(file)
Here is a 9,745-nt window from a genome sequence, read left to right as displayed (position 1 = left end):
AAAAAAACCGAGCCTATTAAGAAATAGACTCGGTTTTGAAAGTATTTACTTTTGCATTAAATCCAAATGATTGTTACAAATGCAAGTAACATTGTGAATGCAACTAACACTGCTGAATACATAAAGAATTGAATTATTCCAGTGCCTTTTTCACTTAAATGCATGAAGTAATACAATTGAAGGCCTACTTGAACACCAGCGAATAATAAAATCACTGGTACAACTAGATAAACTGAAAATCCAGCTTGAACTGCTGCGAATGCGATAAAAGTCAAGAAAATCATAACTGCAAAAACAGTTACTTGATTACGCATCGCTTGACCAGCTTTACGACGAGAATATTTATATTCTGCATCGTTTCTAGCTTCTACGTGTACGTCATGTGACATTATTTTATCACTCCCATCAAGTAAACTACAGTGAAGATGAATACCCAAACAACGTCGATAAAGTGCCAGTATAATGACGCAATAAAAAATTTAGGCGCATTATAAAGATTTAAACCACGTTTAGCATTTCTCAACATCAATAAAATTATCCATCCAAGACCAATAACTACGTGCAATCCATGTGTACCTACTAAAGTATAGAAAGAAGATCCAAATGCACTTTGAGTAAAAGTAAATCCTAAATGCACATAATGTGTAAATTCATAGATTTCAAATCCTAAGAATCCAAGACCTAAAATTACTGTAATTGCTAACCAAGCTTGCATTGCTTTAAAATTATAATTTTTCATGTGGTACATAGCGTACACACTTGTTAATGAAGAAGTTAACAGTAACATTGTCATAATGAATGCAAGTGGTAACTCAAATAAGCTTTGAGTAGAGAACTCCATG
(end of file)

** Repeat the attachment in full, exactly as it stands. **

Here is a 9,745-nt window from a genome sequence, read left to right as displayed (position 1 = left end):
AAAAAAACCGAGCCTATTAAGAAATAGACTCGGTTTTGAAAGTATTTACTTTTGCATTAAATCCAAATGATTGTTACAAATGCAAGTAACATTGTGAATGCAACTAACACTGCTGAATACATAAAGAATTGAATTATTCCAGTGCCTTTTTCACTTAAATGCATGAAGTAATACAATTGAAGGCCTACTTGAACACCAGCGAATAATAAAATCACTGGTACAACTAGATAAACTGAAAATCCAGCTTGAACTGCTGCGAATGCGATAAAAGTCAAGAAAATCATAACTGCAAAAACAGTTACTTGATTACGCATCGCTTGACCAGCTTTACGACGAGAATATTTATATTCTGCATCGTTTCTAGCTTCTACGTGTACGTCATGTGACATTATTTTATCACTCCCATCAAGTAAACTACAGTGAAGATGAATACCCAAACAACGTCGATAAAGTGCCAGTATAATGACGCAATAAAAAATTTAGGCGCATTATAAAGATTTAAACCACGTTTAGCATTTCTCAACATCAATAAAATTATCCATCCAAGACCAATAACTACGTGCAATCCATGTGTACCTACTAAAGTATAGAAAGAAGATCCAAATGCACTTTGAGTAAAAGTAAATCCTAAATGCACATAATGTGTAAATTCATAGATTTCAAATCCTAAGAATCCAAGACCTAAAATTACTGTAATTGCTAACCAAGCTTGCATTGCTTTAAAATTATAATTTTTCATGTGGTACATAGCGTACACACTTGTTAATGAAGAAGTTAACAGTAACATTGTCATAATGAATGCAAGTGGTAACTCAAATAAGCTTTGAGTAGAGAACTCCATG